India appeals to WTO on Turkey’s cotton pricing
GENOVA - Reuters
Farmers pick cotton in a field in the southeastern province of Şanlıurfa. India is unhappy about Turkey’s policies to protect the domestic cotton industry. Hürriyet photoIndia has filed a complaint at the World Trade Organization (WTO) about Turkey’s internal policies to protect its cotton industry, saying these policies can negatively affect India’s exports and cause the country to lose as much as $600 million dollars per year.
According to an Indian official, Turkey has been implementing protectionist policies for three years, starting in 2008, and has said it could extend these policies beyond the deadline that expired in July 2011. The official claims that Turkey has no right to do this at this juncture.
Protection started in 2005
Turkey began implementing extra taxes on cotton as long ago as 2005, in order to protect its cotton sector after a period of heavy importation. The issue stems from the fact that these taxes have since exceeded the five percent maximum tax stipulated by the WTO, reaching as much 15-20 percent on imported cotton, according to the source.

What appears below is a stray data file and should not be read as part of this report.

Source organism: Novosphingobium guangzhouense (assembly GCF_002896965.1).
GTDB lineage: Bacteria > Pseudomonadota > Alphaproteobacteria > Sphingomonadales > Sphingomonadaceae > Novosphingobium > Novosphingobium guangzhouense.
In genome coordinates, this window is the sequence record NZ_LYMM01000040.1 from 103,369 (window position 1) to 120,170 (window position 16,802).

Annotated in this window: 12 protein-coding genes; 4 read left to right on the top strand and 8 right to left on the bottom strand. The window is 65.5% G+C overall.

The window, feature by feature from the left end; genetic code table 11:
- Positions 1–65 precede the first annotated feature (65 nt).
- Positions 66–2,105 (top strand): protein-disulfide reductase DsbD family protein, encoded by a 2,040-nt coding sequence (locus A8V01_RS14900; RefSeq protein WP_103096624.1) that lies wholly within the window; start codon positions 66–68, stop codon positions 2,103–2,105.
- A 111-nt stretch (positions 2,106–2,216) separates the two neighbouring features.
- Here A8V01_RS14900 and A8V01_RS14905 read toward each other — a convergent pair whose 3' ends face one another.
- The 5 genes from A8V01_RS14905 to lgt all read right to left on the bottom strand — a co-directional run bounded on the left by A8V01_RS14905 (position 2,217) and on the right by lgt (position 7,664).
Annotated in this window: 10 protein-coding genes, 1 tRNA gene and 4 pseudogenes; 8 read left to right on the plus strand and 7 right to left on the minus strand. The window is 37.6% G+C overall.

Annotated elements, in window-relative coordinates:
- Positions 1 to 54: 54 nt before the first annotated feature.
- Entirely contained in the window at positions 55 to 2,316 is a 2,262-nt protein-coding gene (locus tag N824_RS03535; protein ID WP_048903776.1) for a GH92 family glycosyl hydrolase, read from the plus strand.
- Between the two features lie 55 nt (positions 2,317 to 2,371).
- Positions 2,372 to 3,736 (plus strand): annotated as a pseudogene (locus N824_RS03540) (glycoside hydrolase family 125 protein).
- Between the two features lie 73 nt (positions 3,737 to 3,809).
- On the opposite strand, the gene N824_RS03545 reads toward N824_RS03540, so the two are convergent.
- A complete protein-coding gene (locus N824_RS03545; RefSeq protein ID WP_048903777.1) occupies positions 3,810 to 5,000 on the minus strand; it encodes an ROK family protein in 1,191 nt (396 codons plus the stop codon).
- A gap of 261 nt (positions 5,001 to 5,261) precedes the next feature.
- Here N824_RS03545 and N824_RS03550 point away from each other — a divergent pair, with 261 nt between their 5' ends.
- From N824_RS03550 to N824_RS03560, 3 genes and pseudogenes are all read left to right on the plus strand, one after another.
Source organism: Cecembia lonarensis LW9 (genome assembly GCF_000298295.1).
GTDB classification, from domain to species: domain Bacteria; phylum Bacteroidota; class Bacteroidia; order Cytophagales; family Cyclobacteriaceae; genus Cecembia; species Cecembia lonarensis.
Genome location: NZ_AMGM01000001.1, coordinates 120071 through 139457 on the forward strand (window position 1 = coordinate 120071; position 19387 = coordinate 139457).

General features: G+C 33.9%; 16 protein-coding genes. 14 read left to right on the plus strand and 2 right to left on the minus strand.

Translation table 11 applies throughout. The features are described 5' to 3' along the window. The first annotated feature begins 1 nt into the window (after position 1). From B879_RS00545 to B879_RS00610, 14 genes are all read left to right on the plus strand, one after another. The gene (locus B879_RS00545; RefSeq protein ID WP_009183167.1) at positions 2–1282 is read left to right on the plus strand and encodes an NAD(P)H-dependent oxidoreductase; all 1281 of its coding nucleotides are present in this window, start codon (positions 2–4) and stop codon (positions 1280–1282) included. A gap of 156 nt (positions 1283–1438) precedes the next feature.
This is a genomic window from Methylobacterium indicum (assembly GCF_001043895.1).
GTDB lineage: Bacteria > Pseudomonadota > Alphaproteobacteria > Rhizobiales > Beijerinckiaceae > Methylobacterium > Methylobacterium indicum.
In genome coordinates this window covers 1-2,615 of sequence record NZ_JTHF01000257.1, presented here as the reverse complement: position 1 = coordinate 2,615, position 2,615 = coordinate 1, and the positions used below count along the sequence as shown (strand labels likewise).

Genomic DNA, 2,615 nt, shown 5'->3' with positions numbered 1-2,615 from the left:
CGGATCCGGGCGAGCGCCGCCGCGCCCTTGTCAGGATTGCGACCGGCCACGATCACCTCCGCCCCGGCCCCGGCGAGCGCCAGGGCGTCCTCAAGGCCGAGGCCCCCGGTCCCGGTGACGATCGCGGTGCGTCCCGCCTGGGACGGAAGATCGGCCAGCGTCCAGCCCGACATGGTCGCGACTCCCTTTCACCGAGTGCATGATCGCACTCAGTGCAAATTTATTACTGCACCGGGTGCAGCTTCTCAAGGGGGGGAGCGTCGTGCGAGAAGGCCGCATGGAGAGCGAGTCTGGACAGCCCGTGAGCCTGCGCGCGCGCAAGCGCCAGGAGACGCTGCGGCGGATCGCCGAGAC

India claims Turkey does not apply these high taxes across the board to all developing countries if they are not major cotton exporters, but chooses to do so in an ad hoc fashion when it comes to India.
India launched the complaint at the WTO Feb. 12, and hopes to resolve the matter via a “consultation meeting” between the parties before launching a formal law suit.